Sims said he and others have contacted the NCDOT about their safety concerns. They also plan on broaching the topic with the Salisbury City Council.
“Let’s improve the conditions of the roads before anything else,” Sims said.
Seitz said NCDOT will examine crash data from Old Mocksville Road to determine if there is a legitimate safety issue on the road.
Conducive to the neighborhood
Besides the site of the proposed Dollar General and the property where Ivan’s Restaurant is located, most of the land bordering Old Mocksville Road within Salisbury city limits is zoned some form of residential. Neighborhoods on the road including Country Club Hills, Eagle Heights and Polo Commons contain several hundred homes.
Along with concerns about road traffic and safety on Old Mocksville Road, Sims said he and others prefer the property not to be developed commercially. Instead, they want to see a dog park, community garden or something similar. Sims said he’s interested in purchasing the property to ensure it becomes something “more conducive to the neighborhood,” but isn’t sure that’s an option. Sims said he made an offer to purchase the property in the early 2000s, but the offer was not accepted.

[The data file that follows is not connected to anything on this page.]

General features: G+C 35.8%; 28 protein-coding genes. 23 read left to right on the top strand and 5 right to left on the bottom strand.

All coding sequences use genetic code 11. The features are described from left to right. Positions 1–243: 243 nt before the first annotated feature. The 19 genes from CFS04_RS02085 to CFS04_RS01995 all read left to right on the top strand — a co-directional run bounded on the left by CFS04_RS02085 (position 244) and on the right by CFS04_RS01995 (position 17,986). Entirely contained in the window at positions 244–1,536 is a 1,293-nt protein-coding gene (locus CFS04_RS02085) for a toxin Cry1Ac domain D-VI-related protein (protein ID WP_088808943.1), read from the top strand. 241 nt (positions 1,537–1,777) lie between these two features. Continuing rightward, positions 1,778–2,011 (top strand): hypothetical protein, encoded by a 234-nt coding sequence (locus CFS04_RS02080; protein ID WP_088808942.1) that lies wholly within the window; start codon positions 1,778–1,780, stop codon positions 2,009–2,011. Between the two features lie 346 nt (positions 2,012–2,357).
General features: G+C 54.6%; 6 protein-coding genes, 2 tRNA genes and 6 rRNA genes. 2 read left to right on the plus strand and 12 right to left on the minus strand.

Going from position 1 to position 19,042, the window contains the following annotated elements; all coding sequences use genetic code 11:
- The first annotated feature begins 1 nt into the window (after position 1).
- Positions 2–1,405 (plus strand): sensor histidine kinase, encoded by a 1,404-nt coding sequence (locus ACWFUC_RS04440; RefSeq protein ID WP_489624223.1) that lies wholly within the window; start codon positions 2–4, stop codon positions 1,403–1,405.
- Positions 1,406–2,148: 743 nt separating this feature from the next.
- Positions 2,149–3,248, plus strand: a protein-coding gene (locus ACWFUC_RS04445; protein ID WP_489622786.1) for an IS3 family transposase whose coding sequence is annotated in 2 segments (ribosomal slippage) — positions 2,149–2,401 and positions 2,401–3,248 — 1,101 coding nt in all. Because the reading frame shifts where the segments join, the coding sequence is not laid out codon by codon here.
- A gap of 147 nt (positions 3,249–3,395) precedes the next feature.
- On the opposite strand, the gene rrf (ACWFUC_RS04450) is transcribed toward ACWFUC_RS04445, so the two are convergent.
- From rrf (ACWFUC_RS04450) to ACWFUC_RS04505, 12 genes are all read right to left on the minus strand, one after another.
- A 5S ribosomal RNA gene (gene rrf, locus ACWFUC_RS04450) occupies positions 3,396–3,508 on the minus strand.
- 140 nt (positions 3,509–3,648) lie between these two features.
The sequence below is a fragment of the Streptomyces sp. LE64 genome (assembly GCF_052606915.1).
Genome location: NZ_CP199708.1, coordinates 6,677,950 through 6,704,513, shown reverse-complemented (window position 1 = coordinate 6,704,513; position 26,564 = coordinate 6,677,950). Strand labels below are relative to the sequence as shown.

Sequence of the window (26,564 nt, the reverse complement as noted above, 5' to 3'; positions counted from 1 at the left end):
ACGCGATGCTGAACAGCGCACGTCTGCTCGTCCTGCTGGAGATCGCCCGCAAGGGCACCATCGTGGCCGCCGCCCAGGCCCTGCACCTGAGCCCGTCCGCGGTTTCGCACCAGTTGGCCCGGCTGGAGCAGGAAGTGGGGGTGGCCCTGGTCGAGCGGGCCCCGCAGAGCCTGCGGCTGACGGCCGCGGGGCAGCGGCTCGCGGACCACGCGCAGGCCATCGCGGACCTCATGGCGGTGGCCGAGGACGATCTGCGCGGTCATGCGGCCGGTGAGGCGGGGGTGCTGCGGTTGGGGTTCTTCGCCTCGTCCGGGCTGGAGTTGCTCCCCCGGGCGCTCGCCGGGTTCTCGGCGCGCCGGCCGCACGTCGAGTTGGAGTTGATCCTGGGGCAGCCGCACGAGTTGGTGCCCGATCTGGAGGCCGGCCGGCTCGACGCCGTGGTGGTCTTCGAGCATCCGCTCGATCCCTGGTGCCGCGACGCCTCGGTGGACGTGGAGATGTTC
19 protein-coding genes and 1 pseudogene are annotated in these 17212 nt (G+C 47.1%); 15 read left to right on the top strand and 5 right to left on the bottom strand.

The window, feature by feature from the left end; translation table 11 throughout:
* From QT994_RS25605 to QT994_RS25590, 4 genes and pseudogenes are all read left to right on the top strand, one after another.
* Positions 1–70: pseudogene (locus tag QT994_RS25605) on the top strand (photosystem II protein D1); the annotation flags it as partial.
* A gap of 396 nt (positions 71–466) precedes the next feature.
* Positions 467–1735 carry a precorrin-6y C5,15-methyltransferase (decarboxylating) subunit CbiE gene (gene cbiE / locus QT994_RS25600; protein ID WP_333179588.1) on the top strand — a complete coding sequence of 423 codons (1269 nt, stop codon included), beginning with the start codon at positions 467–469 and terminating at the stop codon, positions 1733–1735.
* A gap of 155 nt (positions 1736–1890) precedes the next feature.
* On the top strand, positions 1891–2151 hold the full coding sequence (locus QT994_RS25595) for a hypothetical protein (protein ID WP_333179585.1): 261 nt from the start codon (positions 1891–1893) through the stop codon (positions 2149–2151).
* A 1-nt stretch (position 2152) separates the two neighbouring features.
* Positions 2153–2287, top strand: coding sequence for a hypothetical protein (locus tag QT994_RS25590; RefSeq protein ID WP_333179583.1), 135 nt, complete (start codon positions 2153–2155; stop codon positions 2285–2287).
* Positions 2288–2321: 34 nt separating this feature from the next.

The property could be rezoned back to residential or another category, but that process would require compliance from the property owner.
A history of opposition
This isn’t the first time residents living on Old Mocksville Road have rallied against a proposed commercial project at the site.
Attempts to rezone the property in 1986, 1987 and 1989 by an out-of-state company were met with “substantial neighborhood opposition,” according to minutes from a Salisbury City Council meeting. Each time, the rezoning request was denied despite receiving support from the planning staff.